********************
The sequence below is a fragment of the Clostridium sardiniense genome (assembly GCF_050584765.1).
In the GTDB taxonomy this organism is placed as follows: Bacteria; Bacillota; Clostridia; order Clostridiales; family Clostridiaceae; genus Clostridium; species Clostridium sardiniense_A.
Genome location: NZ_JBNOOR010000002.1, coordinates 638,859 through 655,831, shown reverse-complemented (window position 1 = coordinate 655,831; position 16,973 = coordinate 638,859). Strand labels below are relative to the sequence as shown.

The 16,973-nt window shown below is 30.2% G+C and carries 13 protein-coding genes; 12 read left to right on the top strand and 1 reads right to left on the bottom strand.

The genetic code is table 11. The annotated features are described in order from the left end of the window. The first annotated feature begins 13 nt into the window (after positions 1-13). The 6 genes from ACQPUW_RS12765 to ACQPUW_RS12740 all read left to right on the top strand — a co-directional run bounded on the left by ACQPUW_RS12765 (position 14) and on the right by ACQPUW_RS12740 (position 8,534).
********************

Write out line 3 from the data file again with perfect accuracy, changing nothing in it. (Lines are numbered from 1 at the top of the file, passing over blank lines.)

Genome location: NZ_JBNOOR010000002.1, coordinates 638,859 through 655,831, shown reverse-complemented (window position 1 = coordinate 655,831; position 16,973 = coordinate 638,859). Strand labels below are relative to the sequence as shown.